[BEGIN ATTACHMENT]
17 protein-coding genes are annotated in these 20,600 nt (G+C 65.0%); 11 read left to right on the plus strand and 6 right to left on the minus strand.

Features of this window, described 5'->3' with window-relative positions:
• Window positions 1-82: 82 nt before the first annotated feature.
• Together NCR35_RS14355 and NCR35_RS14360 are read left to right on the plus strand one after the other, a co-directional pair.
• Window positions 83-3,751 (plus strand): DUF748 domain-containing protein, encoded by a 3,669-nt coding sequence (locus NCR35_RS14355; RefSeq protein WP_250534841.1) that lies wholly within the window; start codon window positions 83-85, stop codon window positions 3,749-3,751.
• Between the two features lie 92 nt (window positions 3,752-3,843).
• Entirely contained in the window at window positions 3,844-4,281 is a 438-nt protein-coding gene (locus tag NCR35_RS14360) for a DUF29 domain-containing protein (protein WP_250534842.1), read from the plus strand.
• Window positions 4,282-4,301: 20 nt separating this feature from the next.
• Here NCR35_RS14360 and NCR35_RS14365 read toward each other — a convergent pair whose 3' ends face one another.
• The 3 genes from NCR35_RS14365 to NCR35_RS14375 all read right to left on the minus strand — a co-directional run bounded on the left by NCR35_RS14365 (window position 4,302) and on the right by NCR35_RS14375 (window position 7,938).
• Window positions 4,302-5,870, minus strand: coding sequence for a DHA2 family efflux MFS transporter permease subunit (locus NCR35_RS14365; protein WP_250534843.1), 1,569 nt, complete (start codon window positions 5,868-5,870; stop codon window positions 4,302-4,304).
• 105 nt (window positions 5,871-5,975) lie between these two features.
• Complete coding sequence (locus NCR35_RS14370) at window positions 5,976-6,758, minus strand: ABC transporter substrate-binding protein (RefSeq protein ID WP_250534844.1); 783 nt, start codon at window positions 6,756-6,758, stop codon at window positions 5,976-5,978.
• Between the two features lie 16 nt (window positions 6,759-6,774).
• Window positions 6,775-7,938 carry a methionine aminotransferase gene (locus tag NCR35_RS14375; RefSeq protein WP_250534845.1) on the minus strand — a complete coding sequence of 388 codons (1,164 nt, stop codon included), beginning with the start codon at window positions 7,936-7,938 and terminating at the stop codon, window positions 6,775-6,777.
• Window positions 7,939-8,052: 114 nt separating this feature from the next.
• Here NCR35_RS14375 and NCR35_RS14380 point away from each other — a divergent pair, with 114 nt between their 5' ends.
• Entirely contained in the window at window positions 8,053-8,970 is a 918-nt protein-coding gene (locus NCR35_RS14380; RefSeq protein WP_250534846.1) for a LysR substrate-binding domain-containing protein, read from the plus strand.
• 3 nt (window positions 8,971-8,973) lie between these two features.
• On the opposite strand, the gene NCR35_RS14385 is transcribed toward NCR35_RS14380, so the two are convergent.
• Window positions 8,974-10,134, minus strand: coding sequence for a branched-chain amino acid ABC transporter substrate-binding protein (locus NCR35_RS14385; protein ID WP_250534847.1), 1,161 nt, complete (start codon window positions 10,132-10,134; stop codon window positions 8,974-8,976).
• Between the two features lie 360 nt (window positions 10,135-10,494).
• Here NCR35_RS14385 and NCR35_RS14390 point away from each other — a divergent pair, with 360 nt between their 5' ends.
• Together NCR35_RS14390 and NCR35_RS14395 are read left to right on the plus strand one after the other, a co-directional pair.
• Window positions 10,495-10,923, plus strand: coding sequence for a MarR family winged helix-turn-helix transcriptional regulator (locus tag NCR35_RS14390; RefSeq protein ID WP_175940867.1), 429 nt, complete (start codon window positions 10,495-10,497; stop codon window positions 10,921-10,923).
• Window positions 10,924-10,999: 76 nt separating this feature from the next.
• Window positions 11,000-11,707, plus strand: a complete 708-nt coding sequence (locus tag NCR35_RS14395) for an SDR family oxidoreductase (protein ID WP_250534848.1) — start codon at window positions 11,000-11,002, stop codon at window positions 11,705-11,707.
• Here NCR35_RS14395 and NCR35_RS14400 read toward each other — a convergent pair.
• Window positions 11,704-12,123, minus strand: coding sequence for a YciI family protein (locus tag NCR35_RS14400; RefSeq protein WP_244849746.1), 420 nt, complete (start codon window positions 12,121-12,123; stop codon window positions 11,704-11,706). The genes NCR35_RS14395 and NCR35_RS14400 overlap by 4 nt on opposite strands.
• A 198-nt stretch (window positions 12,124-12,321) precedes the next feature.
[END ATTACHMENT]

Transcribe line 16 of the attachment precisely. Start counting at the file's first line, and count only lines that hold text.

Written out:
• Window positions 7,939-8,052: 114 nt separating this feature from the next.